How to measure cloud top height from a meteorological satellite?
How high a cloud can grow depends on the atmospheric conditions. For example, clouds developed under unstable atmosphere normally grow high up to the upper troposphere. Knowing the cloud top height helps us understand the state of the atmosphere. Meanwhile, knowing the height of the top of a cloud is also valuable to pilots for making decision on whether to fly around or over a convective cloud. Observing the cloud from the above using meteorological satellite allows us to estimate the cloud top height. But how is that done?
In Physics, we understand that all object will emit electromagnetic radiation and the amount of which will depend on its own temperature. By measuring the radiation of specific wavelengths emitted from the top of a cloud, we are able to estimate the corresponding temperature according to the Planck's law. For example, infra-red radiation emitted from a cloud can be measured by the infra-red sensor on a geostationary meteorological satellite. Since cloud is opaque to that infra-red frequency, the temperature measured by the sensor is very close to that at the cloud top. After obtaining the cloud top temperature, the cloud top height can be derived from the temperature vertical profile, which in turn can be retrieved from the measurement using the upper air sounding system or estimated from the numerical weather prediction model. Figure 1 shows a schematic diagram indicating how the cloud top height from infra-red measurements is determined.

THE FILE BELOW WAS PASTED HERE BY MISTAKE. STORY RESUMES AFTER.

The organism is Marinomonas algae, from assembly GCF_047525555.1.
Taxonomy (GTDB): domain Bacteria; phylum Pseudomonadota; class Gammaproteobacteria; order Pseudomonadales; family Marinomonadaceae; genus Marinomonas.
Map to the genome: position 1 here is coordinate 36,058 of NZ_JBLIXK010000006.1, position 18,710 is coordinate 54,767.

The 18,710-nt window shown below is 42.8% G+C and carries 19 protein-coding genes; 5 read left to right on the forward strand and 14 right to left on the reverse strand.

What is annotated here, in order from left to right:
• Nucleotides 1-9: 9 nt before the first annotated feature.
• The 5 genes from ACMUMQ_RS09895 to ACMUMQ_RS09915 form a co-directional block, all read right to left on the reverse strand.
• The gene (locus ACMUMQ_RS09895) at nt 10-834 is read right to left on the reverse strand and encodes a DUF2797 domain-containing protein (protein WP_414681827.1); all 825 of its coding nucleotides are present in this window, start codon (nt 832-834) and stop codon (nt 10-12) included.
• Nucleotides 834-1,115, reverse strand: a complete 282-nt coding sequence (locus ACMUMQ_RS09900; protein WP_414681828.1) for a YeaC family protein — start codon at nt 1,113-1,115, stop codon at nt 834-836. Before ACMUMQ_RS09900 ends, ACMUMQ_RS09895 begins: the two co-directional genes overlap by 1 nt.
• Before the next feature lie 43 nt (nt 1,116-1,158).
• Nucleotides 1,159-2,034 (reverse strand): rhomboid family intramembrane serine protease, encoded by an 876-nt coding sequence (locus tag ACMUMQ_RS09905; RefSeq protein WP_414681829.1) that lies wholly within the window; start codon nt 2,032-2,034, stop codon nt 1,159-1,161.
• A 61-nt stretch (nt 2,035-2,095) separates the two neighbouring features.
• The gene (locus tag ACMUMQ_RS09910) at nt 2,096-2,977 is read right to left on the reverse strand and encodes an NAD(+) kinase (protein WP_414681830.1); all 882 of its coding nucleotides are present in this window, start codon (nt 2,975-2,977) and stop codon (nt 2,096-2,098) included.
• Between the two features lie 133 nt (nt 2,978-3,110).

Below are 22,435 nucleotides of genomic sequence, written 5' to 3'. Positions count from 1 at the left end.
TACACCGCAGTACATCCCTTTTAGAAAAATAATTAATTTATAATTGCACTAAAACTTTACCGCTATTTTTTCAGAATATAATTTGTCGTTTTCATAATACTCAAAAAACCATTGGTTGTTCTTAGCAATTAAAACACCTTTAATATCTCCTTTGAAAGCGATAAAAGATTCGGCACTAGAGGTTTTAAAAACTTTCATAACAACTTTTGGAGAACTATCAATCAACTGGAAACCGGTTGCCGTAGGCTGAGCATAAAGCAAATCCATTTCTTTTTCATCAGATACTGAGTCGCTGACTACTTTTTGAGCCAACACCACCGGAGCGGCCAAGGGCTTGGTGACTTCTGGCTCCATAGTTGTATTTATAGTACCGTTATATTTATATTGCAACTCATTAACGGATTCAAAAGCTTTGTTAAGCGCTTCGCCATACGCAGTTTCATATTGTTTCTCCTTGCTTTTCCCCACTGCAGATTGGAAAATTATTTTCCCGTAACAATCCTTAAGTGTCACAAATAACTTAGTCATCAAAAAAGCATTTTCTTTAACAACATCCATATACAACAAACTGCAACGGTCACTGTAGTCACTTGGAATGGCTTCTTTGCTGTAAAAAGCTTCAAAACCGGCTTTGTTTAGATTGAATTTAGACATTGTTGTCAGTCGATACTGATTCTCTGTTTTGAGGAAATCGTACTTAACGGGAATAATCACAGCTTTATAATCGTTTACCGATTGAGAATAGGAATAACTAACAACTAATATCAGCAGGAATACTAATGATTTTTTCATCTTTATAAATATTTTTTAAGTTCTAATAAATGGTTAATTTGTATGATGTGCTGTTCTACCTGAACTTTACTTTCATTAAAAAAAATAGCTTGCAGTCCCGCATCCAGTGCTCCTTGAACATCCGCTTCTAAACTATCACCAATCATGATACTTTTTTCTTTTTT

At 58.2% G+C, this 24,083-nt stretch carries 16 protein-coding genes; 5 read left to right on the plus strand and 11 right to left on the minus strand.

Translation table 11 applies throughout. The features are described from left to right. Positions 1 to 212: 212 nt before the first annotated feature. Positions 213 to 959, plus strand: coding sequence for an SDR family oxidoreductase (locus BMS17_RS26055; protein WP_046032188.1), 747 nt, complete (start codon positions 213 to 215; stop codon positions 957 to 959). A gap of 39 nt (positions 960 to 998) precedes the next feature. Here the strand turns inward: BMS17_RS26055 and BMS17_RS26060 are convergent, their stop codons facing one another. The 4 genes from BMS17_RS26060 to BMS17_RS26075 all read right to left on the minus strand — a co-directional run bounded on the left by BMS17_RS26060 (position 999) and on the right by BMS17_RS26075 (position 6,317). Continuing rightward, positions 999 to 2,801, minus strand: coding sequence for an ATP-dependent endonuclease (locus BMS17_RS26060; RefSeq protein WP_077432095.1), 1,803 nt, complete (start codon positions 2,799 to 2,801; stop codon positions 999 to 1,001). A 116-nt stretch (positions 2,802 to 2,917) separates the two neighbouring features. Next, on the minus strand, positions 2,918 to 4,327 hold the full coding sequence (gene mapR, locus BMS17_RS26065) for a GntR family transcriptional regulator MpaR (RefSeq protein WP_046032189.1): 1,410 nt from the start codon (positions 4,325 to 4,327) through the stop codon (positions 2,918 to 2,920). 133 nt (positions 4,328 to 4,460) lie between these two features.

Figure 1 Figure on the left shows the Himawari-8 infra-red satellite image. The cloud top height of the region marked by the blue square can be derived by mapping the cloud top temperature to the corresponding altitude from the vertical temperature profile on the right (see dotted line).
There are also other polar-orbiting satellites equipped with lidar which can directly measure cloud top height. A lidar transmits laser pulses which are scattered backward by the particles in the cloud like water droplets and ice particles. The backscattered pulse is collected by the instrument onboard of the satellite. By measuring the time lapse between transmitting a laser pulse and receiving the pulse backscattered by the cloud top, we can calculate the height of the cloud top. For example, one of the missions of the Cloud-Aerosol Lidar and Infrared Pathfinder Satellite Observation (CALIPSO) satellite is to measure the vertical structure of clouds using its onboard lidar (Figure 2).
Figure 2 CALIPSO CALIPSO satellite (Credit: NASA CALIPSO)